If your engagement ends before the wedding, Virginia has rules about who owns the ring
By Columnist Kerry Dougherty, The Virginian-Pilot – 12/30/2016
Maybe it’s the eggnog. Those once-ubiquitous “He went to Jared” TV ads. Or the endless loops of “Baby, It’s Cold Outside” playing at the mall.
(Yes, I’m aware that seasonal spoilsports call the flirtatious, Academy Award-winning duet a “rape” song. Let’s ignore their politically correct gibberish, shall we?)
Whatever the reason, December may be the most popular month for popping the question.
In fact, a widely reported analysis of Facebook relationship status changes several years ago showed that the most popular day of the year for folks to go from “single” to “engaged” was Christmas Eve. That was followed by Christmas Day and New Year’s Eve, with Valentine’s Day coming in fourth.
If true, that means lots of engagement rings were sold this month.
Chances are, those sparklers weren’t cheap, either. For years, some in the jewelry industry have been urging the lovesick to spend as much as three months’ gross salary on a diamond.
Ridiculous. Yet, it must be working. The wedding planning website WeddingStats.org says the average cost of an engagement ring in 2015 was a whopping $5,273.
No doubt some spent much, much more.
But there’s good news for those who blew a bundle on those rings: If your December romance wilts before the wedding bells chime, that ring is yours.
In Virginia, at least.
I’m guessing that when Ethan Dockendorf presented his girlfriend with a 2-carat stunner in the summer of 2012, he never imagined that the readers of The Virginian-Pilot, the ABA Journal or anyone who peruses court documents for fun would someday know not only the value of the rock – but also that the betrothal ended badly.
That’s what happens when romance ends up in court.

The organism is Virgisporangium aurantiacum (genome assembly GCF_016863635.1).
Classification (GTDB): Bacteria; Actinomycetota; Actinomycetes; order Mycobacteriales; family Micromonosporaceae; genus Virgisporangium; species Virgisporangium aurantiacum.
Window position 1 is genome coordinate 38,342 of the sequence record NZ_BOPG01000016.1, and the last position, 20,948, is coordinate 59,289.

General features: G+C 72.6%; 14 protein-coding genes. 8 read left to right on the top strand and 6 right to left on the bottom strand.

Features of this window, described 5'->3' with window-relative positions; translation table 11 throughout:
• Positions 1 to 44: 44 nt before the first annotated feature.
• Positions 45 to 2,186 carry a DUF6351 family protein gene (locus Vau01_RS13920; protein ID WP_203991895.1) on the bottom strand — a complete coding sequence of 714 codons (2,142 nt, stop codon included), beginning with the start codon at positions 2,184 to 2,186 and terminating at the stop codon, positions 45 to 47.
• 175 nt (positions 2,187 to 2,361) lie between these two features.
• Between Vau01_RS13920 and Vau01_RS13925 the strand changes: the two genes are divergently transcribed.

On Dec. 15, the Virginia Supreme Court confirmed that the purchaser of an engagement ring gets to keep it when marriage plans go bust because, in Virginia, those diamonds are considered “conditional” gifts.
An opinion penned by the court’s newest member, Justice Stephen R. McCullough, upheld a lower court opinion that said Dockendorf should get the ring he gave away four years earlier:
“On August 25, 2012, Ethan L. Dockendorf proposed to Julia V. McGrath. She accepted. He offered her a two-carat engagement ring worth approximately $26,000. In September 2013, after the relationship deteriorated, he broke off the engagement. The parties never married. Love yielded to litigation and Dockendorf filed an action … seeking, among other things, the return of the ring. In response, McGrath demurred to Dockendorf’s complaint. … The court found that the ring was a conditional gift. … The court ordered McGrath to either return the ring within 30 days or it would enter judgment in the amount of $26,000 for Dockendorf.”
McGrath had appealed the lower court decision, arguing that her former fiance was prohibited from suing for the ring by Virginia’s “heart balm” law that was passed by the General Assembly almost 50 years ago. That statute blocks many legal actions against those who get cold feet prior to a wedding.
Virginia Beach attorney Steve Emmert highlighted the engagement ring case on his Virginia Appellate News & Analysis blog. When I spoke with him Thursday, he said that prior to the 1968 law, jilted lovers in Virginia – usually women – were able to sue for damages resulting from their heartache and embarrassment.
The heart balm statute prohibited such lawsuits. It does not protect engagement rings, as it turns out.
That’s very good news for anyone who was caught up in the magic of the season and gave their beloved – for now, anyway – expensive engagement bling.